Yu Chang, “Accept or Reject” (image via Flickr user Step_39 and Artinfo)

Hysterical reactions to “controversial” installations are a fixture of public art, but an ongoing saga in Kansas over a topless and headless female statue elevates the form to an obscene theatrics. The usual mechanisms of public outrage have a special flavor in Overland Park, Kansas, where it’s possible for citizens to empanel a grand jury and pursue charges against the statue, which one conservative interest group, the American Family Association of Kansas and Missouri, is now attempting to do for the second time. The first time around, the Kansas City Star reports, the city spent $35,000 defending the statue, and the reactionaries failed. The law allowing citizens to empanel their own grand juries was passed in the state’s legislature earlier this year.

The sculpture, “Accept or Reject” by the Chinese artist Yu Chang, depicts a headless female body holding a digital camera outstretched and trained back at itself. The piece is part of the China-U.S. Sculpture Park at the Overland Park Arboretum, which was inaugurated in November 2011 and contains 11 pieces gifted to the city by six Chinese artists.

Though it’s inevitable that such dim initiatives bubble up in the vapid arenas of local politics — and, occasionally, surface nationally — it is reassuring that the city has continued to defend the statue, even if that defense comes at non-trivial expense to taxpayers. The petty politics of “offense,” as Salman Rushdie has famously said, are always amusing because they’re premised on a self-imposed problem and yet call for a coercive solution. But try explaining that to the American Family Association of Kansas and Missouri, who had the great sense to produce this baffling piece of YouTube dreck (or is it brilliantly Lynchian?) to commemorate their efforts:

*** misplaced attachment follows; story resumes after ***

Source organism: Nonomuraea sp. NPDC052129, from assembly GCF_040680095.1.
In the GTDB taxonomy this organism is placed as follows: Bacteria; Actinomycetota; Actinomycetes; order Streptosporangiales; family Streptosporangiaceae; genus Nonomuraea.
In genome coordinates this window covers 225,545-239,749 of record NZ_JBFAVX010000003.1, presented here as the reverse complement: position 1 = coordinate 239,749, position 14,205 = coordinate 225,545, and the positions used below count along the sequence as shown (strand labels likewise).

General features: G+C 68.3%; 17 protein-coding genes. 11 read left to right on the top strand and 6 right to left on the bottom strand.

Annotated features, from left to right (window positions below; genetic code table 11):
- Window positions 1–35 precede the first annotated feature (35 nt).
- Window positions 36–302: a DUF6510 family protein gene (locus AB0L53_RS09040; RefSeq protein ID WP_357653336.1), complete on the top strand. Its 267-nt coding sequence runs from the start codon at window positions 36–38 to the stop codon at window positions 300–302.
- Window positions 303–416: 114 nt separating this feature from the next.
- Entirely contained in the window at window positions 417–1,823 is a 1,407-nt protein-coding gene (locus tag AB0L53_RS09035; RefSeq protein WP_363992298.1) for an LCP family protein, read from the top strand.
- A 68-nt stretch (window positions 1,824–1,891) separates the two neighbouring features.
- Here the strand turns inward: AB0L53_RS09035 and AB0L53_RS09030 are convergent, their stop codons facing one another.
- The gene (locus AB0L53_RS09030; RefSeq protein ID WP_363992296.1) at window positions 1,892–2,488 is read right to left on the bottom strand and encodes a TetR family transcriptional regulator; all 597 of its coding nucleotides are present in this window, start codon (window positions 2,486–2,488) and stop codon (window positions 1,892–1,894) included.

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Mostafa Heddaya

Mostafa Heddaya is the former managing editor of Hyperallergic.

3 replies on “Kansas Group Targeting Topless Sculpture”

  1. The goal of any Art piece public or private, is to evoke reactions. I would have to say this public art piece did it’s job!

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